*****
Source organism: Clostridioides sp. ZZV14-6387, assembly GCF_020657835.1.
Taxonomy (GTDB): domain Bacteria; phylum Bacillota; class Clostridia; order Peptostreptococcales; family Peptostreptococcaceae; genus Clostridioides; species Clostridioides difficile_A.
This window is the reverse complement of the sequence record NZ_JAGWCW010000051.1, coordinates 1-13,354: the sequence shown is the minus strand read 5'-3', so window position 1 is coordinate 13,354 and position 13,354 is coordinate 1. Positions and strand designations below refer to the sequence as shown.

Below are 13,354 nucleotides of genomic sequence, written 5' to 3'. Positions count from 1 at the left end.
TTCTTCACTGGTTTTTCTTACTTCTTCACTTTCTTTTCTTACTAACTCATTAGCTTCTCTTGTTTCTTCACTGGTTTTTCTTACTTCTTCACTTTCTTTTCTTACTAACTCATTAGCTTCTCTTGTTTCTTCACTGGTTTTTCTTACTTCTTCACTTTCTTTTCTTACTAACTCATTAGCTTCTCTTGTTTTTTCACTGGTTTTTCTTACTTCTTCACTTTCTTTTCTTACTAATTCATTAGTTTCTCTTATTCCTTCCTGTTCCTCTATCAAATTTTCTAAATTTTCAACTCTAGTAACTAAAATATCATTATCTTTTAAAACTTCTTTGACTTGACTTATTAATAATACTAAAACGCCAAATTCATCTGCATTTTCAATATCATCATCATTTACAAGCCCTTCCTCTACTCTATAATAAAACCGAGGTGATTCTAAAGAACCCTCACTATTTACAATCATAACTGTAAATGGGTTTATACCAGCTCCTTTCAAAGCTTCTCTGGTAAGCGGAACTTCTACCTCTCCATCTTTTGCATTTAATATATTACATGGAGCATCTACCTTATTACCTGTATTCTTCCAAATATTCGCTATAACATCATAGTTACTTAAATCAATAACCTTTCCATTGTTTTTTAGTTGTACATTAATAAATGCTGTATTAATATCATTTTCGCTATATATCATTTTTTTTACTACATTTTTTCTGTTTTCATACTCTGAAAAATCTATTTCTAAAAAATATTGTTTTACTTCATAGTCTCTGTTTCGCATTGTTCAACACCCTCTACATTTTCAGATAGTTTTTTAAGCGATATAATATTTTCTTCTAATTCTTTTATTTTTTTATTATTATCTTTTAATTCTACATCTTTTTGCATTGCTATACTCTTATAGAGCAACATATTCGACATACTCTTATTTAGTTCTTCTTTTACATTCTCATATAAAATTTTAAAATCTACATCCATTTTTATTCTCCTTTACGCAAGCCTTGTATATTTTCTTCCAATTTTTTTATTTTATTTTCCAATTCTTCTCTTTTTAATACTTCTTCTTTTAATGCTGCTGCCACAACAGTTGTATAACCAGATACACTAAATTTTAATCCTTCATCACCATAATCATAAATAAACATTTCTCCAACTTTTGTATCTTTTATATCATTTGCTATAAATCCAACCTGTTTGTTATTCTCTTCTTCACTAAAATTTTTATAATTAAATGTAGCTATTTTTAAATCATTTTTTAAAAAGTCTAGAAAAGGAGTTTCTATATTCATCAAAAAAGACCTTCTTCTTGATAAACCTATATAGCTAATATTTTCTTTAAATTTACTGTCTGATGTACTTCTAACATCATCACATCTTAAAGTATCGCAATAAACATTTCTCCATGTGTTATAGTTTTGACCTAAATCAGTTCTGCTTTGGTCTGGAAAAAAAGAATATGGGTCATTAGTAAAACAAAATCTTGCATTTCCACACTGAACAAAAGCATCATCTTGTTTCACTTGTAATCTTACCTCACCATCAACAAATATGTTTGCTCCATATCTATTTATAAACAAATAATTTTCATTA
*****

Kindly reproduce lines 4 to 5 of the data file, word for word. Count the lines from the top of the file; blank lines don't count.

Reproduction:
Below are 13,354 nucleotides of genomic sequence, written 5' to 3'. Positions count from 1 at the left end.
TTCTTCACTGGTTTTTCTTACTTCTTCACTTTCTTTTCTTACTAACTCATTAGCTTCTCTTGTTTCTTCACTGGTTTTTCTTACTTCTTCACTTTCTTTTCTTACTAACTCATTAGCTTCTCTTGTTTCTTCACTGGTTTTTCTTACTTCTTCACTTTCTTTTCTTACTAACTCATTAGCTTCTCTTGTTTTTTCACTGGTTTTTCTTACTTCTTCACTTTCTTTTCTTACTAATTCATTAGTTTCTCTTATTCCTTCCTGTTCCTCTATCAAATTTTCTAAATTTTCAACTCTAGTAACTAAAATATCATTATCTTTTAAAACTTCTTTGACTTGACTTATTAATAATACTAAAACGCCAAATTCATCTGCATTTTCAATATCATCATCATTTACAAGCCCTTCCTCTACTCTATAATAAAACCGAGGTGATTCTAAAGAACCCTCACTATTTACAATCATAACTGTAAATGGGTTTATACCAGCTCCTTTCAAAGCTTCTCTGGTAAGCGGAACTTCTACCTCTCCATCTTTTGCATTTAATATATTACATGGAGCATCTACCTTATTACCTGTATTCTTCCAAATATTCGCTATAACATCATAGTTACTTAAATCAATAACCTTTCCATTGTTTTTTAGTTGTACATTAATAAATGCTGTATTAATATCATTTTCGCTATATATCATTTTTTTTACTACATTTTTTCTGTTTTCATACTCTGAAAAATCTATTTCTAAAAAATATTGTTTTACTTCATAGTCTCTGTTTCGCATTGTTCAACACCCTCTACATTTTCAGATAGTTTTTTAAGCGATATAATATTTTCTTCTAATTCTTTTATTTTTTTATTATTATCTTTTAATTCTACATCTTTTTGCATTGCTATACTCTTATAGAGCAACATATTCGACATACTCTTATTTAGTTCTTCTTTTACATTCTCATATAAAATTTTAAAATCTACATCCATTTTTATTCTCCTTTACGCAAGCCTTGTATATTTTCTTCCAATTTTTTTATTTTATTTTCCAATTCTTCTCTTTTTAATACTTCTTCTTTTAATGCTGCTGCCACAACAGTTGTATAACCAGATACACTAAATTTTAATCCTTCATCACCATAATCATAAATAAACATTTCTCCAACTTTTGTATCTTTTATATCATTTGCTATAAATCCAACCTGTTTGTTATTCTCTTCTTCACTAAAATTTTTATAATTAAATGTAGCTATTTTTAAATCATTTTTTAAAAAGTCTAGAAAAGGAGTTTCTATATTCATCAAAAAAGACCTTCTTCTTGATAAACCTATATAGCTAATATTTTCTTTAAATTTACTGTCTGATGTACTTCTAACATCATCACATCTTAAAGTATCGCAATAAACATTTCTCCATGTGTTATAGTTTTGACCTAAATCAGTTCTGCTTTGGTCTGGAAAAAAAGAATATGGGTCATTAGTAAAACAAAATCTTGCATTTCCACACTGAACAAAAGCATCATCTTGTTTCACTTGTAATCTTACCTCACCATCAACAAATATGTTTGCTCCATATCTATTTATAAACAAATAATTTTCATTA